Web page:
November 26, 2020. Book presentation by Manuel Llorens and Verónica Zubillaga.
The game we are playing
A mother tells the story of her son’s execution at the hands of the state’s security forces. She says how, as he left his home, the officer snapped: “We didn’t eat the black beans because they lacked stew”, meaning they didn’t stop to steal the scarce food she had on the fridge, after killing her son, because it wasn’t tasty enough.
That fragment accumulates all the horror that Venezuela is facing: the brutal indifference to the wounds left behind by the abuse; the unbridled omnipotence of power sarcastically showing off in front of its victims; the way in which the state is not only the protagonist of many of these killings, but also mocks its victims in multiple ways. It’s a bleak picture of dehumanization.
Before this suffocating reality, us, as researchers, have decided to place the tools that concern us first: the register, the analysis, the reflection and the complaint. We are committed to the resistance we have known up close: the mothers that gather to negotiate peace agreements with the armed youth in their neighborhoods; the teachers that insist on working for the future despite the daily threat; the artists that turn cynicism into a soul trace, to force us to reflect amid the hustle and bustle; the activists who won’t stop supporting the victims, despite all the risks they face, and the insistence of many Venezuelans on pressing and proposing solutions to the horror, thinking of a future coexistence where we can live with dignity.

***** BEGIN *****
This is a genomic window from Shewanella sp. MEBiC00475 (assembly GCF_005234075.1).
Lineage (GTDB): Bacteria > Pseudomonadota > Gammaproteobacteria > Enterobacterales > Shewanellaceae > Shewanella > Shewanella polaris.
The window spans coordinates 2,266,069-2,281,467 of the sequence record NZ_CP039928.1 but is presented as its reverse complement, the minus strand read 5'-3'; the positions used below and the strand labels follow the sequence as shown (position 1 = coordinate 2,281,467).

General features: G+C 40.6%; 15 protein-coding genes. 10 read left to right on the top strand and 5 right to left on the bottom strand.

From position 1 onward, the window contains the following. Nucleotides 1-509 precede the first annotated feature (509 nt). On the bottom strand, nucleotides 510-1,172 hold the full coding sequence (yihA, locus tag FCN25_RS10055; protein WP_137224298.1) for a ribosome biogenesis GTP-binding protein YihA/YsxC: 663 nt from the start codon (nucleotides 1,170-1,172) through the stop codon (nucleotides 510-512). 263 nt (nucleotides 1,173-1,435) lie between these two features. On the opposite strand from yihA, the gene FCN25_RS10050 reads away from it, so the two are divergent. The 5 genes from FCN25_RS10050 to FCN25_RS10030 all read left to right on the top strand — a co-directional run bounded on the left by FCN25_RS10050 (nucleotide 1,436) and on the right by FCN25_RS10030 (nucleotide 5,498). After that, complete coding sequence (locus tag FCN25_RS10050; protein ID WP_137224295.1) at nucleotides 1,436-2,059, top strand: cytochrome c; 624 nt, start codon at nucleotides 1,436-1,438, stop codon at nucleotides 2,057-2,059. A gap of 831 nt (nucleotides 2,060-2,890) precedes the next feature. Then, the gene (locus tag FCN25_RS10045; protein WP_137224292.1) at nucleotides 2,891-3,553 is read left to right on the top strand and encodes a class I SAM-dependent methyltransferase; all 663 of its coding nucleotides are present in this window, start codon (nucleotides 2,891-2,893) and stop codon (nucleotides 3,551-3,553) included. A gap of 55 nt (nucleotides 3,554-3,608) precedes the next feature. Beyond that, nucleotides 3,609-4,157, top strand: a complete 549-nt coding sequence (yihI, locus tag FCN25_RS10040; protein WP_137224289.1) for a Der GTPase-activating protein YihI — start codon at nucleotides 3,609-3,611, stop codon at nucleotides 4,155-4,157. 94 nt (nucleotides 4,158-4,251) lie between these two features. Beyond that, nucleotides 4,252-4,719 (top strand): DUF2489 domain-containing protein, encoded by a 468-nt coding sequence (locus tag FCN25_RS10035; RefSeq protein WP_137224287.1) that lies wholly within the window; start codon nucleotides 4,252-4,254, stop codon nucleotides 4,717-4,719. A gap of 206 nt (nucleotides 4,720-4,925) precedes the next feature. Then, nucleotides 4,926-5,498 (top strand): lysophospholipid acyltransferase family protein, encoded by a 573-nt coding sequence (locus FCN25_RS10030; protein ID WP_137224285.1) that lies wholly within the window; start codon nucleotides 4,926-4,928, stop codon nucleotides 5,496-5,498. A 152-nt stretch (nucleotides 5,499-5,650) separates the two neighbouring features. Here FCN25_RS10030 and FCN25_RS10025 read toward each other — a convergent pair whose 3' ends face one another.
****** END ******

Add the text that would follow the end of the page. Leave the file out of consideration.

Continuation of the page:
Four years ago, we funded the Activism and Research Network for Coexistence (Reacin) with the purpose of linking our research work with the efforts of activism. The violence we have been experiencing for decades, which has intensified in recent years, is a research problem, but also and more deeply, a drama that affects our lives. We seek to enhance both sides of the equation with the aim of registering, denouncing and constructing alternatives to the violence installed in the country. This book is one of the products of that initiative.
Here we gather a team of researchers that have been studying, very closely, the armed violence in the country for years. We try to offer a vast and diverse look that goes through the intimate consequences in the concrete lives of those implicated, the impacts of the exacerbated militarization in the country, to the quantitative challenges of measuring the violence, passing through its effects in coexistence.